The tower finally opened in 1976, 4 years behind schedule, $160 million including legal fees, which was twice as much as the estimated cost. The project encountered many criticisms along the way, but as soon as cover photos for magazines and postcards were being taken people began to recognize the John Hancock Tower to be a great modern skyscraper and an iconic building for the city of Boston.

Images

John Hancock Tower viewed Charles River

John Hancock Tower viewed Charles River

Source: Library of Congress | Creator: Carol M. Highsmith View File Details Page

John Hancock Tower as seen from Copley Square

John Hancock Tower as seen from Copley Square

Reflective Glass Mirror Facade of Tower transitioning to the Sky | Source: Christian von Montfort | Creator: Christian von Montfort View File Details Page

Aerial View of John Hancock Tower

Aerial View of John Hancock Tower

View from above, looking down at John Hancock Tower and Copley Square | Source: Bobak Ha'Eri | Creator: Bobak Ha'Eri View File Details Page

Plywood Palace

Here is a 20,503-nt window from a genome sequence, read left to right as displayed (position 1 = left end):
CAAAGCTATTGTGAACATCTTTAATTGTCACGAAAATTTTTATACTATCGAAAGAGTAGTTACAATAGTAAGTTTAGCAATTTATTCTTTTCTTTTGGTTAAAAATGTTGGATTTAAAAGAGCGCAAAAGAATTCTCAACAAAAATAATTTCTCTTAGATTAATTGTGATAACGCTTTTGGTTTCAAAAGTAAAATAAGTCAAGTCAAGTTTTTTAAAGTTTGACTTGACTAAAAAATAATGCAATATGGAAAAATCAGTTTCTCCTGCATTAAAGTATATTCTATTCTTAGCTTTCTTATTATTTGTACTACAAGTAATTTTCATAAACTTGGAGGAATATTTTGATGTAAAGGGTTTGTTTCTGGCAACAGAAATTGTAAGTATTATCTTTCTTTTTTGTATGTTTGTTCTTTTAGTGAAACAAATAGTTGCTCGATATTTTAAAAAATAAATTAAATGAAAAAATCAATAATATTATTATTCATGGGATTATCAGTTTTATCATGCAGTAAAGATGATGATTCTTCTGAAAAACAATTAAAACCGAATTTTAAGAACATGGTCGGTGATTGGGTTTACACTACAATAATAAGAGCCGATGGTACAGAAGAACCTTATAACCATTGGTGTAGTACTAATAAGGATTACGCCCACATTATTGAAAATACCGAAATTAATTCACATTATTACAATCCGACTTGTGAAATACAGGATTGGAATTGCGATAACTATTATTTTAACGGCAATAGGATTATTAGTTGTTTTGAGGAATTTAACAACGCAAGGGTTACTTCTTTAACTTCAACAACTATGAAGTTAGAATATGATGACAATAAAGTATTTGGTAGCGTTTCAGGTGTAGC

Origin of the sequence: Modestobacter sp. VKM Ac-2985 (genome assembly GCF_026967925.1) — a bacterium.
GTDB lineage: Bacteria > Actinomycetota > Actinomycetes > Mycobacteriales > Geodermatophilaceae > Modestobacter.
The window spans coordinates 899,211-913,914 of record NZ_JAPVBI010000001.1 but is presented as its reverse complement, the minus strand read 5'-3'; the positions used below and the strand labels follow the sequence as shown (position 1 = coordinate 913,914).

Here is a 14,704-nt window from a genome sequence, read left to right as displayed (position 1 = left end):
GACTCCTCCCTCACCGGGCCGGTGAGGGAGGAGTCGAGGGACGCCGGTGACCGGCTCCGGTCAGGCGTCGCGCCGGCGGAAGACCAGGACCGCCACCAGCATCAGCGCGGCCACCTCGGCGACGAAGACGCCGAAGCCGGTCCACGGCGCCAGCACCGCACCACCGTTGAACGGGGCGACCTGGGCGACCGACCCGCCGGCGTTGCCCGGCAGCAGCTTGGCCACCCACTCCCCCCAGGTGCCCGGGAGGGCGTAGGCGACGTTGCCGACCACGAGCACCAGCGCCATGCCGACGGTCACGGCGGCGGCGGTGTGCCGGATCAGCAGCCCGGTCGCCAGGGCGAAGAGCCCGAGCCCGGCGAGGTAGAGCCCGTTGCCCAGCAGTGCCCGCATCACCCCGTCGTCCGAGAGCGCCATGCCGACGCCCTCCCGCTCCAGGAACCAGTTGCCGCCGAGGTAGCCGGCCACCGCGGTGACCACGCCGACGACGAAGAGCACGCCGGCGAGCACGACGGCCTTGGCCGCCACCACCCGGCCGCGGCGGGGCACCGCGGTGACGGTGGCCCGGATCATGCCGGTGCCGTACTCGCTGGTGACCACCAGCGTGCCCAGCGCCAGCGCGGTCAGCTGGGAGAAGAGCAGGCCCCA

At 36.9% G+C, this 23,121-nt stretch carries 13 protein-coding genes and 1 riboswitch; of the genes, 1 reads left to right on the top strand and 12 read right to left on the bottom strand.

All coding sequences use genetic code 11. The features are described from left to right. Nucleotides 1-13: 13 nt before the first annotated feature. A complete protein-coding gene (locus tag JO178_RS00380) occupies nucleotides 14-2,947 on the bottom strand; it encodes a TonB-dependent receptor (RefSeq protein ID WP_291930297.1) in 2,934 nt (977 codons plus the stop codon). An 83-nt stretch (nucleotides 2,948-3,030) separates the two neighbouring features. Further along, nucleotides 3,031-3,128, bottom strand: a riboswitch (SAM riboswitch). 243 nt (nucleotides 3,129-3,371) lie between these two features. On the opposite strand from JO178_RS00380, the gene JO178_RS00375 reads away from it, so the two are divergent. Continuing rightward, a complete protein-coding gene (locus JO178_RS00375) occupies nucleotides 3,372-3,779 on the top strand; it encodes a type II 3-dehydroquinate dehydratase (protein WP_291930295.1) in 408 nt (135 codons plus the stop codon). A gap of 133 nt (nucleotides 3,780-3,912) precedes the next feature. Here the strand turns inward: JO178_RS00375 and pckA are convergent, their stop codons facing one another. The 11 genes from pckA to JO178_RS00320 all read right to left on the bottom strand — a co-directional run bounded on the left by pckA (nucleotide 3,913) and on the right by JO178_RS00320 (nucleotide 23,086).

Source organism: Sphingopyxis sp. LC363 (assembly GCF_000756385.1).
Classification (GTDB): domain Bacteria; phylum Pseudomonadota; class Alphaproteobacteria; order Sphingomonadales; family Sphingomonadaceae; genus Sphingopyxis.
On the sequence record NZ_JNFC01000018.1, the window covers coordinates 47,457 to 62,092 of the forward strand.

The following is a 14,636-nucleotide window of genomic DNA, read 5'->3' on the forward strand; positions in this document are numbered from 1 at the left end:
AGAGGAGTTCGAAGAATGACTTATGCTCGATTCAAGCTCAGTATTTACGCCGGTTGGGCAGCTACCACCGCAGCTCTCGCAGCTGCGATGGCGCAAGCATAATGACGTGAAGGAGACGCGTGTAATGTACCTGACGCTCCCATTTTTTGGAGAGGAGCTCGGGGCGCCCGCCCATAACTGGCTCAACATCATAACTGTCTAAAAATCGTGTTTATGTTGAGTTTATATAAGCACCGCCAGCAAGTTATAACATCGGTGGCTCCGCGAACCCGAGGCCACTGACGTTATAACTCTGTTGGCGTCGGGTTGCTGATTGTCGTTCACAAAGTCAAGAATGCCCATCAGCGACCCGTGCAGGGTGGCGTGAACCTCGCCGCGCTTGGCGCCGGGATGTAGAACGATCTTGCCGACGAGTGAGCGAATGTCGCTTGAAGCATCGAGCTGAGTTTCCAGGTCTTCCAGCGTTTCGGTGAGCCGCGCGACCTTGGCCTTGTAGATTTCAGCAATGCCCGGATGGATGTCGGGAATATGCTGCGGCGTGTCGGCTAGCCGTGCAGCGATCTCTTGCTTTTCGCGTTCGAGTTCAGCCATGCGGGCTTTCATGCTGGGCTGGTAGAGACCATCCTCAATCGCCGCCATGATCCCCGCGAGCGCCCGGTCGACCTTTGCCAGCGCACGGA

Plywood Palace

Reflective Facade shows the old John Hancock Building, along with plywood due to the failures of the curtain wall system | Source: Environmental Protection Agency | Creator: Ernst Halberstadt View File Details Page

Bitter Rivals

Bitter Rivals

The Hancock Tower and Prudential Tower as seen from a Duck Boat on the Charles River | Creator: Captain Tucker View File Details Page

Trinity Church reflected in the facade of the John Hancock Tower

Trinity Church reflected in the facade of the John Hancock Tower

Trinity Church reflected in the facade of the John Hancock Tower | Source: Luca Galuzzi | Creator: Luca Galuzzi View File Details Page

John Hancock and Copley Plaza Hotel

John Hancock and Copley Plaza Hotel

Hancock Tower relates to Copley Plaza Hotel the 7 story bump out on side | Source: RhythmicQuietude | Creator: RhythmicQuietude View File Details Page

West Facade Mural

West Facade Mural

A mural, artist JR, being installed between the 44th and 60th floors of the John Hancock Tower in September of 2015. It was later removed in April 2016, after only being planned to stay up for six weeks. | Source: Whoisjohngalt | Creator: Whoisjohngalt View File Details Page

Boston Skyline

Boston Skyline

Image of Boston's Back Bay neighborhood as situated along the tree-lined esplanade of the Charles River | Source: Transferred from en.wikipedia to Commons | Creator: Riptor3000 View File Details Page

Street Address:

200 Clarendon Street, Boston, MA [map]

Cite this Page:

Brendan Halton, Chris Sullivan, and Tyler Stinson, “John Hancock Tower (1976),” Boston History, accessed December 18, 2017, http://explorebostonhistory.org/items/show/2.